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The response data from HTTPResponse object is of type bytes.

conn = http.client.HTTPConnection(www.yahoo.com)
conn.request("GET","/")
response = conn.getresponse();
data = response.read()
type(data)

The data is of type bytes.

I would like to use the response along with the built-in HTML parser of Python 3.1. However I find that HTMLParser.feed() requires a string (of type str). And this method does not accept data as the argument. To circumvent this problem, I have used data.decode() to continue with the parsing.

Question:

  1. Is there a better way to accomplish this?
  2. Is there a reason why HTTP response does not return string?

I guess the reason is this: The response of the server could be in any character set. So, the library cannot assume that it would be ASCII. But then, string in python is Unicode. The HTTP library could as well return a string. HTML tags are definitely in ASCII.

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up vote 2 down vote accepted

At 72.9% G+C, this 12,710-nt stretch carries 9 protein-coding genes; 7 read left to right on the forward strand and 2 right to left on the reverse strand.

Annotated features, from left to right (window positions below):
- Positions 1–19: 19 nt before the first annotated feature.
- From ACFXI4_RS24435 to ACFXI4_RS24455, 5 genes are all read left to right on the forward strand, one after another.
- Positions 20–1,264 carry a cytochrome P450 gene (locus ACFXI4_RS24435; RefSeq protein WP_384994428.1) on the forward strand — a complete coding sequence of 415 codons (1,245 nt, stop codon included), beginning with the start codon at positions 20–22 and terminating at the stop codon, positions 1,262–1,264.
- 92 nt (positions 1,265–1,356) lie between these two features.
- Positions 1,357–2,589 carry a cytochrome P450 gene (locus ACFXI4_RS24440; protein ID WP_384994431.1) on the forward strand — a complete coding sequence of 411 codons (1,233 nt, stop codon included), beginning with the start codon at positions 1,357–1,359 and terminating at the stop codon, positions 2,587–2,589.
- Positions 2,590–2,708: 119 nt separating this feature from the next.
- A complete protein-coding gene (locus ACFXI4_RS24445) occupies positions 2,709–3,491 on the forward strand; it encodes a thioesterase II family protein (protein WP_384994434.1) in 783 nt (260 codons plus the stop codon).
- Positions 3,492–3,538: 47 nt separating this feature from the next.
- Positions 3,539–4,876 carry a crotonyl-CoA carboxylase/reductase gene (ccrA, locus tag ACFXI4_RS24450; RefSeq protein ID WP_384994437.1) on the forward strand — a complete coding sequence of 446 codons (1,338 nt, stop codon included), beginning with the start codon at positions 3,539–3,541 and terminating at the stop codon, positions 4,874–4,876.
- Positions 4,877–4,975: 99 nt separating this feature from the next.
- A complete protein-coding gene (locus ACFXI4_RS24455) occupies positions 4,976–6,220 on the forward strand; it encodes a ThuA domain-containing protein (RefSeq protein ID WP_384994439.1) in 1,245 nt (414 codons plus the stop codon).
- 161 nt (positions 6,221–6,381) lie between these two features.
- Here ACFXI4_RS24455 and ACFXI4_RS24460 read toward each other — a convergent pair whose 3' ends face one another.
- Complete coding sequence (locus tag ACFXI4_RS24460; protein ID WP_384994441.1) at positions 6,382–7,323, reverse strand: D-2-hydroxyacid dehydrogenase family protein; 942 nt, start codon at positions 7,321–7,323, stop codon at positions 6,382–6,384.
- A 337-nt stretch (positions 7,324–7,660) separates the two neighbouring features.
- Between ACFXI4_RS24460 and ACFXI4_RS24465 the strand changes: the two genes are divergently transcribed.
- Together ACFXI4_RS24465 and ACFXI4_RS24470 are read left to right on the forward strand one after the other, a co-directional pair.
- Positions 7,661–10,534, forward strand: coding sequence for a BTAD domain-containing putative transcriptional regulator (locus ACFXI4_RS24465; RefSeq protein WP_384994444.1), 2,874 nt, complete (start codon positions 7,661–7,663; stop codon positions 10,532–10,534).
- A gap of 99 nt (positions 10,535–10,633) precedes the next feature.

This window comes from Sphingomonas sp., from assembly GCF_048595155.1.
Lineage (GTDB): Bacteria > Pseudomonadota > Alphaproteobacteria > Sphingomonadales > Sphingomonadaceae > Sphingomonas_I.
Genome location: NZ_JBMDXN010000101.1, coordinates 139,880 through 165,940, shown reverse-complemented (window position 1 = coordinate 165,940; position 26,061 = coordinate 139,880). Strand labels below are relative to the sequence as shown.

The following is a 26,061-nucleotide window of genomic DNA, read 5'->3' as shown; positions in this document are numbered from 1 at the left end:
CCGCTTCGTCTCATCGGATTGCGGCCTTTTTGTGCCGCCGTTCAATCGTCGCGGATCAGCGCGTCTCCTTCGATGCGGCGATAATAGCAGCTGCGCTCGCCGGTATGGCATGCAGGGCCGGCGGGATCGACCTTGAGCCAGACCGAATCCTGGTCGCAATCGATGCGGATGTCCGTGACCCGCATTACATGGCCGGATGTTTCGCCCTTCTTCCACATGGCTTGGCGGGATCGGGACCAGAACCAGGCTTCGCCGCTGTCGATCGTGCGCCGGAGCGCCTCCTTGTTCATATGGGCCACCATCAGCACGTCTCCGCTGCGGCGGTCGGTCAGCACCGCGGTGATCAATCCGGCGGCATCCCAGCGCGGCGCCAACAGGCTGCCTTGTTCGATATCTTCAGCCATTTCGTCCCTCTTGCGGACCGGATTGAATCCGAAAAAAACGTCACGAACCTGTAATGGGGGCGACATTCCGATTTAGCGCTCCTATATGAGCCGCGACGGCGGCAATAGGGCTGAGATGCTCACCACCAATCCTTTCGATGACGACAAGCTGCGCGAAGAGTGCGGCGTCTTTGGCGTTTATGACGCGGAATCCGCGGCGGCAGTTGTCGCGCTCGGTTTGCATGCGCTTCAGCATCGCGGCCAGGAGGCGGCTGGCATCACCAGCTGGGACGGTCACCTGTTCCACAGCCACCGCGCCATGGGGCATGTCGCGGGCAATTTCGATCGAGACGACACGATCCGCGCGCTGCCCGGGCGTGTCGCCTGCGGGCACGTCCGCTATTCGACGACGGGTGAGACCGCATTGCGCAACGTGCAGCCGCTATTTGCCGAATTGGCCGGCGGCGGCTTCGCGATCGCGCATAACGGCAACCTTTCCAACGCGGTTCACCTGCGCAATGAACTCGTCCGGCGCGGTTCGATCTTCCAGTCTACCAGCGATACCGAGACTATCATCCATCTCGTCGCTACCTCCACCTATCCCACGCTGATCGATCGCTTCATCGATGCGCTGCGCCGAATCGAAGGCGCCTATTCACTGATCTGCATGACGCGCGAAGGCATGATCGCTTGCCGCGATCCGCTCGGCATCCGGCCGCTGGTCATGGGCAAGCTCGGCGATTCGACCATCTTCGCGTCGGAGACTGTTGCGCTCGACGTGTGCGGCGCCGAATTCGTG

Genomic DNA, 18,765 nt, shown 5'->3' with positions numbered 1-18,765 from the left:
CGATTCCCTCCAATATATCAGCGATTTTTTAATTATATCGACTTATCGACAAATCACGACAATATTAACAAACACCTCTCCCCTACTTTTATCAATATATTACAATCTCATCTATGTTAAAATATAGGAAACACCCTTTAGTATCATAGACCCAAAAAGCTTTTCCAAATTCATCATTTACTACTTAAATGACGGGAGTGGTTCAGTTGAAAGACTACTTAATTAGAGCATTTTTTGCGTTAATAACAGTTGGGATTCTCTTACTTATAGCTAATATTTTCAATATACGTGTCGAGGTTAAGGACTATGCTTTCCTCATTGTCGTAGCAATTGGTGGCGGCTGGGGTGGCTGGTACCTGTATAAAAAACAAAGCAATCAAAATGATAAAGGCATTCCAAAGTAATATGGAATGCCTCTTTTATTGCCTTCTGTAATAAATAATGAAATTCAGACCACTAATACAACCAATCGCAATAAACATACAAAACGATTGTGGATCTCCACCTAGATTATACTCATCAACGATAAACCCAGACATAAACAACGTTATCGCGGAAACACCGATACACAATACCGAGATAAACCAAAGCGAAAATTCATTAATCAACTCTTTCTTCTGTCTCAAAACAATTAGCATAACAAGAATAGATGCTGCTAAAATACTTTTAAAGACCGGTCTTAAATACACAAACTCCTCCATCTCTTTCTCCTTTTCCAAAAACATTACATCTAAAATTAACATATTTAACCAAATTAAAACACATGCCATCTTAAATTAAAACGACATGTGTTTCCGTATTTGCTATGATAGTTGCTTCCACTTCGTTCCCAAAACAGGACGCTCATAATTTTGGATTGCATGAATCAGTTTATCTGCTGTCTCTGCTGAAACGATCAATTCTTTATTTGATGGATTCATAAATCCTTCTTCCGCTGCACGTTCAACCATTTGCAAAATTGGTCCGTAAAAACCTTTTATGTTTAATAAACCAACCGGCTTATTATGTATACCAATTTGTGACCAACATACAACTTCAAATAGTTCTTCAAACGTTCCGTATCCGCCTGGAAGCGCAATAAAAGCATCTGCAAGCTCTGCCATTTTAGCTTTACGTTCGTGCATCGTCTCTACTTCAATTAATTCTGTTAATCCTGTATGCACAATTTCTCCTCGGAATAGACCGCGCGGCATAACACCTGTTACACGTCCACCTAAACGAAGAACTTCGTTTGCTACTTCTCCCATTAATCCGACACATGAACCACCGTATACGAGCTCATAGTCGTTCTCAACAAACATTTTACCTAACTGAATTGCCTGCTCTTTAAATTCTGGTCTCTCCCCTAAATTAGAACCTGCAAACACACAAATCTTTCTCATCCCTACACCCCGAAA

Is there a reason why HTTP response does not return string?

You nailed it yourself. A HTTP response isn't necessarily a string.

It can be an image, for example, and even when it is a string it can't know the encoding. If you know the encoding (or have an encoding detection library) then it's very easy to convert a series of bytes to a string. In fact, the byte type is often used synonymously with the char type in C-based languages.

HTML tags are definitely in ASCII.

And if HTML tags were always ASCII, XHTML (which is recommended to be delivered as UTF-8) would have serious issues!

Besides, HTTP != HTML.

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